Arsenal

Declan Rice influence becomes clearer as four Arsenal improvements on show in Wolves win

During a recent interview while on international duty, Declan Rice spoke of how it did not feel ‘normal’ to be a human being sold for £105million.

And he is right, of course. It is not normal. But in the abnormal world of football transfer fees, no club has spent that much money as wisely as Arsenal did when they signed Rice.

After 14 games of last season, Arsenal sat top of the table and will be in the same place when this weekend’s Premier League programme is finished. As a title-challenging force under Mikel Arteta, they are here to stay for a good while. There is absolutely no reason to doubt that.

But is there any reason why they can stay the course this season? There are a few – the manager is becoming more decisive and impressive, the players will have learned from their experience and they have a nice defensive solidity about them.

But the most persuasive reason? Rice, the £105million bargain. This victory was all about how Arteta’s side snapped so stylishly out of the blocks, scoring twice inside a quarter of an hour with a vibrancy that has probably been unmatched for a long time.

It was all about the under-appreciated job performed by Gabriel Jesus, a pivot for so much of Arsenal’s most threatening attacking phases. It was all about keeping concentration when having so much control – it was half an hour before David Raya touched the ball with his hands and Aaron Ramsdale’s dad could have played in goal during that spell.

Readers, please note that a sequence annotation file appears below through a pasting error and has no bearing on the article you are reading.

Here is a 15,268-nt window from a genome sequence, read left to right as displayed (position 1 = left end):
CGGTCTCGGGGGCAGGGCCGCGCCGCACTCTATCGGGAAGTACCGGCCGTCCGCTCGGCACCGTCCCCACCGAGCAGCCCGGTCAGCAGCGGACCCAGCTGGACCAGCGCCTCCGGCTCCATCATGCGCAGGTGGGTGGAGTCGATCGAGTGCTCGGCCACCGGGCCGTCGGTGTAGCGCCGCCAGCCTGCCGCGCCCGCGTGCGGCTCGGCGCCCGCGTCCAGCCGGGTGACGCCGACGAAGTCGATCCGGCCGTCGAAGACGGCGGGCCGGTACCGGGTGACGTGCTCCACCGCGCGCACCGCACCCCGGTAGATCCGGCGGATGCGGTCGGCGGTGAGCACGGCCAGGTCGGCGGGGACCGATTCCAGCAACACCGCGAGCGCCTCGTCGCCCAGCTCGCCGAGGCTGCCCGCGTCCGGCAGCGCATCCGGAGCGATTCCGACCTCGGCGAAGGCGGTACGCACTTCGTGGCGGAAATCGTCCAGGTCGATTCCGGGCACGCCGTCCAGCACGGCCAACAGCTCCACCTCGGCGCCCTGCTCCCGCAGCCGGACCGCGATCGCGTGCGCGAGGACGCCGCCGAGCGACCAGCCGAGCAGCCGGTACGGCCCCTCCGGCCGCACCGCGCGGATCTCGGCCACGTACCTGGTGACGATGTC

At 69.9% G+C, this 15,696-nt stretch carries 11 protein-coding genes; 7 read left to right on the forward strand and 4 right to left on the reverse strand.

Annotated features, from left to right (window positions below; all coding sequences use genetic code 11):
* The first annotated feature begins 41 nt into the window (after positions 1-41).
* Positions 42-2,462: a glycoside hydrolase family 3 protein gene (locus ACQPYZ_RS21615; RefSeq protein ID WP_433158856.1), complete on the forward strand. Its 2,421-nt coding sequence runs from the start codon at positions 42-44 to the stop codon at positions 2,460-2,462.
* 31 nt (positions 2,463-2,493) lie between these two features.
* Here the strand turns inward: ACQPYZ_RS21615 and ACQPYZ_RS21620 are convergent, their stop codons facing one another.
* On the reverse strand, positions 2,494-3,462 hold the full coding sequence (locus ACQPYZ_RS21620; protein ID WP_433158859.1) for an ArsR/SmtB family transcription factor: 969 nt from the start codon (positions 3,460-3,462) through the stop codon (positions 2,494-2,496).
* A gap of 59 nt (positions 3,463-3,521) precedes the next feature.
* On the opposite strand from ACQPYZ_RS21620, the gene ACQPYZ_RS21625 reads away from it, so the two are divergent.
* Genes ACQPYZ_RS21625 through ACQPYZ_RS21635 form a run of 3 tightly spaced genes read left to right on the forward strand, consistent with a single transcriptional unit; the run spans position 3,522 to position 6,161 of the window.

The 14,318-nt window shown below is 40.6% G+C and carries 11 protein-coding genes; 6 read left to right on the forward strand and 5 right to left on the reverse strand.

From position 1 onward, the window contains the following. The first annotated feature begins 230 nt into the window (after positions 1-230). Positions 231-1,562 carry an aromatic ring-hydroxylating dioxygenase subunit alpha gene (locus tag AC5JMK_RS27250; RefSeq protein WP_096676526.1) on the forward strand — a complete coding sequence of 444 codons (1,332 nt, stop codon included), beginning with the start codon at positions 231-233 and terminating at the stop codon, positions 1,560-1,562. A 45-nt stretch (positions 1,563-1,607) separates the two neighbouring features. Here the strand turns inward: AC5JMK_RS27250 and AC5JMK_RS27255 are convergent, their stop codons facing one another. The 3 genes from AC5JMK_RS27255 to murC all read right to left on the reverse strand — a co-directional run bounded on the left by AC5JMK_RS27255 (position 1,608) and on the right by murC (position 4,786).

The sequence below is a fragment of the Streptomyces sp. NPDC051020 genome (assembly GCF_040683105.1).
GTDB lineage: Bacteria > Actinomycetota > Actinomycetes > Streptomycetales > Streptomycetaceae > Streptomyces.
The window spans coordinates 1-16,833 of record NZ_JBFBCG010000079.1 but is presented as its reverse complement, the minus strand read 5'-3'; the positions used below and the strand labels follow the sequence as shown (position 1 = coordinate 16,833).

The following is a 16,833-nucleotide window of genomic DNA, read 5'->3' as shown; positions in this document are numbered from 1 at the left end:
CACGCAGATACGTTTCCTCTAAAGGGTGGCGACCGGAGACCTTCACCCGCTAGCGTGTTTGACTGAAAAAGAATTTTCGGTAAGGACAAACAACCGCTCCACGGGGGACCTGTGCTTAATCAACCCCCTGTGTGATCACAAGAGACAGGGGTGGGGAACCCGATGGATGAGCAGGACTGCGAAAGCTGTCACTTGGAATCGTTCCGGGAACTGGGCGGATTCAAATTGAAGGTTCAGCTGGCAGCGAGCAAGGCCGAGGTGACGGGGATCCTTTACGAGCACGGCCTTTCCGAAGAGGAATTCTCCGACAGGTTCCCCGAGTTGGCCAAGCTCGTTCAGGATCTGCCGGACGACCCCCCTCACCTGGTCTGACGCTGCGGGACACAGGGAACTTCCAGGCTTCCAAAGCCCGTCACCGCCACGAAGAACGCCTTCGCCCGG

It was about the classy contributions from scorers Bukayo Saka and Martin Odegaard, whose left-footed finish gave a nice build-up a sweet ending. And it was about Rice. Despite Erling Haaland’s goals, there are plenty of Manchester City fans who would not have looked beyond Rodri as the most important figure in their Treble-winning season.

Any team that wants to be successful in this era needs a Rodri and it is impossible to ignore comparisons between City’s Spaniard and Arsenal’s Englishman.

For half an hour, Wolves could not get into opposition territory because Rice was on a one-man mission not to allow them to. The pressing levels of some of his more advanced team-mates dropped after that period, which allowed Gary O’Neil’s team to have some attacking joy.

But the frequency of Rice’s interventions was never anything other than regular. Vision on a football field is not just limited to passing and shooting – it is knowing when to step in and when not to step in, and more often than not, Rice gets that right.

But talking of passing, Rice showed he can hit long and short, clipped and raking, with either foot. His one failing in what was, eventually, a fraught win was an inability to hit the target with shooting opportunities from just outside the penalty area.

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